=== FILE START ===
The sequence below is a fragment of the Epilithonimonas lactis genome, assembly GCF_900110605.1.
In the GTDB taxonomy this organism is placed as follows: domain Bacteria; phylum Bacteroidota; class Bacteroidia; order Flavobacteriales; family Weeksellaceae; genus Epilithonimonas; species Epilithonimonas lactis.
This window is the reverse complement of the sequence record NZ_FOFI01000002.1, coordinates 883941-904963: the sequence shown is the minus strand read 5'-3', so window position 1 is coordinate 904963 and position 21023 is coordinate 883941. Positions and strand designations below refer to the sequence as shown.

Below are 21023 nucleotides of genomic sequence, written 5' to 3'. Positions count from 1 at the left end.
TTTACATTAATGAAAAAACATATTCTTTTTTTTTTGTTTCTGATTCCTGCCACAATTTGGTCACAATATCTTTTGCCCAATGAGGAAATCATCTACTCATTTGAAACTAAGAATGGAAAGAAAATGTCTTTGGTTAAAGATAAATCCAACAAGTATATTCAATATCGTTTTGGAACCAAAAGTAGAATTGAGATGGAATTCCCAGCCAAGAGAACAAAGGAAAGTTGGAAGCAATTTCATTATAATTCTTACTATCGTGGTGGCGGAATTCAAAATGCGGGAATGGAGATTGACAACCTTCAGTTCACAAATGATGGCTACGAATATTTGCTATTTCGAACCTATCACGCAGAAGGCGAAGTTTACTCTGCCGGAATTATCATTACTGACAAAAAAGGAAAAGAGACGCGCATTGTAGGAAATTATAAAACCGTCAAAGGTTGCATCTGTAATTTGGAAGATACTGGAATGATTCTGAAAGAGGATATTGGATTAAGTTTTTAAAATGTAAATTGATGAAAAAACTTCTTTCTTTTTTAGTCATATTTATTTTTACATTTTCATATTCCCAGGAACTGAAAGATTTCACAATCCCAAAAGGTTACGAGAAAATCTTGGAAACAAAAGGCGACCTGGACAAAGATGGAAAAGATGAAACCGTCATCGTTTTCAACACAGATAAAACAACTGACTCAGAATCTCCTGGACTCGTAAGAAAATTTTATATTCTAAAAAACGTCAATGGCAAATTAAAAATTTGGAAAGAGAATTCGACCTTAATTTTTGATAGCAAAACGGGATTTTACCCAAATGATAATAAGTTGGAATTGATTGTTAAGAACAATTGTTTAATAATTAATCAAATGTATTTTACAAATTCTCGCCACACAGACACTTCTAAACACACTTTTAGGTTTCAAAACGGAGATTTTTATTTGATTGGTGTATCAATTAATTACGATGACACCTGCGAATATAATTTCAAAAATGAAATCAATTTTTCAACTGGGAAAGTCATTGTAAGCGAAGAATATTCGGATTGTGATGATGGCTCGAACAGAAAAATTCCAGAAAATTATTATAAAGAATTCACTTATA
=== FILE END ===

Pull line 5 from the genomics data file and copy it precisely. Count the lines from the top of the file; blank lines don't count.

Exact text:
TTTACATTAATGAAAAAACATATTCTTTTTTTTTTGTTTCTGATTCCTGCCACAATTTGGTCACAATATCTTTTGCCCAATGAGGAAATCATCTACTCATTTGAAACTAAGAATGGAAAGAAAATGTCTTTGGTTAAAGATAAATCCAACAAGTATATTCAATATCGTTTTGGAACCAAAAGTAGAATTGAGATGGAATTCCCAGCCAAGAGAACAAAGGAAAGTTGGAAGCAATTTCATTATAATTCTTACTATCGTGGTGGCGGAATTCAAAATGCGGGAATGGAGATTGACAACCTTCAGTTCACAAATGATGGCTACGAATATTTGCTATTTCGAACCTATCACGCAGAAGGCGAAGTTTACTCTGCCGGAATTATCATTACTGACAAAAAAGGAAAAGAGACGCGCATTGTAGGAAATTATAAAACCGTCAAAGGTTGCATCTGTAATTTGGAAGATACTGGAATGATTCTGAAAGAGGATATTGGATTAAGTTTTTAAAATGTAAATTGATGAAAAAACTTCTTTCTTTTTTAGTCATATTTATTTTTACATTTTCATATTCCCAGGAACTGAAAGATTTCACAATCCCAAAAGGTTACGAGAAAATCTTGGAAACAAAAGGCGACCTGGACAAAGATGGAAAAGATGAAACCGTCATCGTTTTCAACACAGATAAAACAACTGACTCAGAATCTCCTGGACTCGTAAGAAAATTTTATATTCTAAAAAACGTCAATGGCAAATTAAAAATTTGGAAAGAGAATTCGACCTTAATTTTTGATAGCAAAACGGGATTTTACCCAAATGATAATAAGTTGGAATTGATTGTTAAGAACAATTGTTTAATAATTAATCAAATGTATTTTACAAATTCTCGCCACACAGACACTTCTAAACACACTTTTAGGTTTCAAAACGGAGATTTTTATTTGATTGGTGTATCAATTAATTACGATGACACCTGCGAATATAATTTCAAAAATGAAATCAATTTTTCAACTGGGAAAGTCATTGTAAGCGAAGAATATTCGGATTGTGATGATGGCTCGAACAGAAAAATTCCAGAAAATTATTATAAAGAATTCACTTATA